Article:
On average the spherical aberration had indeed been significantly reduced which supports the improvement in contrast sensitivity. However, there was no significant correlation between the change in contrast and change in spherical aberration for any frequency
Similarly, there was no correlation with subjective improvement
In conclusion, we are promising eagle vision but at the moment we are still little eagle chicks. Looking at the Z4,0 over the whole pupil is probably more useful than single diameter analysis. This could be easily provided by the Wavefront analyzer instruments. Current lasers still induce aberrations but the reports of night vision difficulties are rare. This provides a realistic goal for night vision repair and suggests that we don’t necessarily need to “flatten” the wavefront There are examples of patients complaining of NVDs with less spherical aberration than is normal for current lasers. This suggests that tolerance of aberrations varies from individual to individual. For this group of patients, NVDs remain a risk, so there is still work to be done in profile and laser design to reduce the induction of aberrations. This also poses the question of whether the susceptibility to NVDs can be evaluated.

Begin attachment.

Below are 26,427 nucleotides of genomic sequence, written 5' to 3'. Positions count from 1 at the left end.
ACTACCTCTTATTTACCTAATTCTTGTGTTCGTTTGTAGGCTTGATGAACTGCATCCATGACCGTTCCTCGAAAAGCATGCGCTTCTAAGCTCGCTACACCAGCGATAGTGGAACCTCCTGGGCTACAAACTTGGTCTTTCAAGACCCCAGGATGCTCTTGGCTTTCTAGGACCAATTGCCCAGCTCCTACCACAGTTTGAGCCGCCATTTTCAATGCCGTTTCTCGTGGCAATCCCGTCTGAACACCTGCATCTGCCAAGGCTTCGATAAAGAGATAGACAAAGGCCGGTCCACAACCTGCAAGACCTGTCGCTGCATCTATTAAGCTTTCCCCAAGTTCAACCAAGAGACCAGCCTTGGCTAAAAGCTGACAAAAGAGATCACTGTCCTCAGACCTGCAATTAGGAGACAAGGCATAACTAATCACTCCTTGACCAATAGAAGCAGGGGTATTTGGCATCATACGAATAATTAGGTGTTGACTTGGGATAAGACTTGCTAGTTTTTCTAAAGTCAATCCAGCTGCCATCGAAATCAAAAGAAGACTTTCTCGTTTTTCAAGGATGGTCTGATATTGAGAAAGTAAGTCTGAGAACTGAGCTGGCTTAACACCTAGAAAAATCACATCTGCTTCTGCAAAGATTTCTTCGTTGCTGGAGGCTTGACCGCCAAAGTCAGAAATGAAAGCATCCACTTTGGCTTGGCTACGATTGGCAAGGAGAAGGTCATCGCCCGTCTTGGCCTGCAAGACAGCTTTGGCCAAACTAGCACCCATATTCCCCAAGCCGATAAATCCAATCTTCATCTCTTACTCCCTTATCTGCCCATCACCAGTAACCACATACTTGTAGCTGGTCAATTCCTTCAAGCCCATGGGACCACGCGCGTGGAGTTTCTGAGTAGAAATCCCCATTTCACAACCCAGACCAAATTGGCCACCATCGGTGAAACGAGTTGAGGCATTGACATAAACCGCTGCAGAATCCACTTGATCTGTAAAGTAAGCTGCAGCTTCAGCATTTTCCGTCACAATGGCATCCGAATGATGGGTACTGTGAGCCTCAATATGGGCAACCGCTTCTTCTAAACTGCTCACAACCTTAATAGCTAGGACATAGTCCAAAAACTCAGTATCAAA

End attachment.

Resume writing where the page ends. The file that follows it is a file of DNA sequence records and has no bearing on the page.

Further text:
Problem - evaluating success in repair eyes <ul><li>Clinical Methods </li></ul><ul><ul><li>Subjective reporting </li></ul></ul><ul><ul><li>Contrast sensitivity change </li></ul></ul><ul><li>Objective measures </li></ul><ul><ul><li>Topography </li></ul></ul><ul><ul><li>Wavefront - Zernike coefficients </li></ul></ul><ul><ul><ul><li>Most are vectors </li></ul></ul></ul><ul><ul><ul><li>Magnitude analysis confined to one pupil diameter </li></ul></ul></ul>20/20 20/20
Z4,0 Analysis confined to one diameter Plot of Average Z(4,0) Over Pupil Size